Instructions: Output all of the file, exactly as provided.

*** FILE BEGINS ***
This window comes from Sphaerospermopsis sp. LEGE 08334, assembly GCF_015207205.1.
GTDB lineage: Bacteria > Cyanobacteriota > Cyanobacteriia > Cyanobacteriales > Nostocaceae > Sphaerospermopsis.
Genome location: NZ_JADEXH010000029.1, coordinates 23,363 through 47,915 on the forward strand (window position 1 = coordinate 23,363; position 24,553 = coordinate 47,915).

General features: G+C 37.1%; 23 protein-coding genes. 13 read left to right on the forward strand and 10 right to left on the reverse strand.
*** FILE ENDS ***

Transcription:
This window comes from Sphaerospermopsis sp. LEGE 08334, assembly GCF_015207205.1.
GTDB lineage: Bacteria > Cyanobacteriota > Cyanobacteriia > Cyanobacteriales > Nostocaceae > Sphaerospermopsis.
Genome location: NZ_JADEXH010000029.1, coordinates 23,363 through 47,915 on the forward strand (window position 1 = coordinate 23,363; position 24,553 = coordinate 47,915).

General features: G+C 37.1%; 23 protein-coding genes. 13 read left to right on the forward strand and 10 right to left on the reverse strand.